# Collection or Array in my case?

I have SQL request that returns (x,y,z) tuples with :

• x between 1 and 9
• y between 1 and 500
• z between 1 and 15

So I have 9 * 500 * 15 = 67500 possibilities maximum and 0 possibilities minimum if all my 67500 possibilities are stored into database.

I can have (4, 256, 1) for example in my lists but not (3, 410, 8).

I want to generate 3 linked lists. For example if I choose `x=2` I want the second list to display all the available y for this x value and idem for z values with y choice.

Should I use Collection ar Array to retrieve easily values to generate mys lists ?

-

## 5 Answers

With the keys falling in small ranges like this, a simple 2D array of `short`s would be sufficient:

``````short data[10][500];
``````

The first index is the value of `x`; the second index is the value of `y`.

The values of `z` are stored as individual bits of the `short` at `[x][y]`. To access individual bits, use bit operations:

``````if ((data[x][y] & (1 << z)) != 0) // The element at x,y,x is present
...
data[x][y] != (1 << z); // Add an element at x,y,z
data[x][y] &= ~(1 << z); // Remove the element at x,y,z
``````

This data structure is very efficient in space: it needs roughly 10KBytes of memory to store the entire data set.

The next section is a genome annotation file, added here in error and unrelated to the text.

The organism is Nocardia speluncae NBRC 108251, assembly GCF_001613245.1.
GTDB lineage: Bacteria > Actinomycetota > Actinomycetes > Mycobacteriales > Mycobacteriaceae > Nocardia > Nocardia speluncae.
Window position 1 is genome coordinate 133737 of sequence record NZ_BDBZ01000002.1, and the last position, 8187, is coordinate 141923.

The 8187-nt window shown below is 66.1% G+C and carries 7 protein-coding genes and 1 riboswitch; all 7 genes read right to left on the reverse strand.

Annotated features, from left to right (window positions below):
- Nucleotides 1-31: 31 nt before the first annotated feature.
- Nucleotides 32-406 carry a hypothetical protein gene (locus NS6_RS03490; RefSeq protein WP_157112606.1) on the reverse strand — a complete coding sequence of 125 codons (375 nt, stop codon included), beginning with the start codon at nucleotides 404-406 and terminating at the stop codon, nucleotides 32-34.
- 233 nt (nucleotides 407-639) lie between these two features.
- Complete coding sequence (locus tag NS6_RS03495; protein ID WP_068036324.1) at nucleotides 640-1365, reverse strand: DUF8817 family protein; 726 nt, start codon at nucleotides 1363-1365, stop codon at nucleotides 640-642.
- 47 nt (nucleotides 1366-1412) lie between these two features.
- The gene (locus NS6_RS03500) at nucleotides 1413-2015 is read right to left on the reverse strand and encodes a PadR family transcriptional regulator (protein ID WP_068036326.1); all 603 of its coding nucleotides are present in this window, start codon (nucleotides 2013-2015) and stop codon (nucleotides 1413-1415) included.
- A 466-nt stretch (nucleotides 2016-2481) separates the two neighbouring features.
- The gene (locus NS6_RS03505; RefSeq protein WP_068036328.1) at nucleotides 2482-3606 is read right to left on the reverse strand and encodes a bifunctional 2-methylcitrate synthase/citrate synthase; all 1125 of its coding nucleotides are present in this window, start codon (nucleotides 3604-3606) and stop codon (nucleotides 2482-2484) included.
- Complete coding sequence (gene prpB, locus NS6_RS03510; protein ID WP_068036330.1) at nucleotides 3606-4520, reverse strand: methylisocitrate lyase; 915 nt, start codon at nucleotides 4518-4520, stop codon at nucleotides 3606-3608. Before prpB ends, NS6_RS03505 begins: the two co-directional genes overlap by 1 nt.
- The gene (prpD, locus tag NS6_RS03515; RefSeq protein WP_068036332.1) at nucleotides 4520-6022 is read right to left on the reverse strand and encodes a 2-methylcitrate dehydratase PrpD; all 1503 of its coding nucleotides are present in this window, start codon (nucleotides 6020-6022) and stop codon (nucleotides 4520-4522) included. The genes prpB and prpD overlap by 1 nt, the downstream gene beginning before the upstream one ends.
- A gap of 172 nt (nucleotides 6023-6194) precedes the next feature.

-
Hmm interesting but I didn't use bit operation yet, I don't understand it but I will read tutorials on this –  Olivier J. Dec 11 '12 at 21:52
@OlivierJ. Take a look at this article, it gives you a quick introduction to using bit operations "for fun and profit". –  dasblinkenlight Dec 11 '12 at 21:55
thank you for the link ;) –  Olivier J. Dec 11 '12 at 21:56

I think it is always good to go with collections API when size of the data is not constant (or) known ahead of time.

You may use arrays and do `arrayCopy` if required, but it would be something re-inventing the cycle.

-
So I should use Set but which implementation is most suitable ? –  Olivier J. Dec 11 '12 at 21:42
In this case I think Maps are best than Set. If you would like to go with Sets, HashSet may be good option, refer this tutorial docs.oracle.com/javase/tutorial/collections/implementations/… –  Nambari Dec 11 '12 at 21:45

In general, only use arrays when you absolutely have to (like not here).

You will find `Map<Integer, List<Integer>>` a good place to start.

-

If your "list" of elements is constant you should use an array. With a query via JDBC API you will know how many rows the query will return.

-
It returns tuples (1, 1, 1), (1, 1, 2), ..., (9, 500, 15) so I can't know directly number of distinct x, y,z –  Olivier J. Dec 11 '12 at 21:48

For example if I choose x=2 I want the second list to display all the available y for this x value and idem for z values with y choice.

If you need fast retrieval may be you should look into a `Map`

-
Not exactly "instead of". `Map<Integer,Map<Integer,List<Integer>>>` –  Mel Nicholson Dec 11 '12 at 21:45
I think so but is there another fast way ? –  Olivier J. Dec 11 '12 at 21:54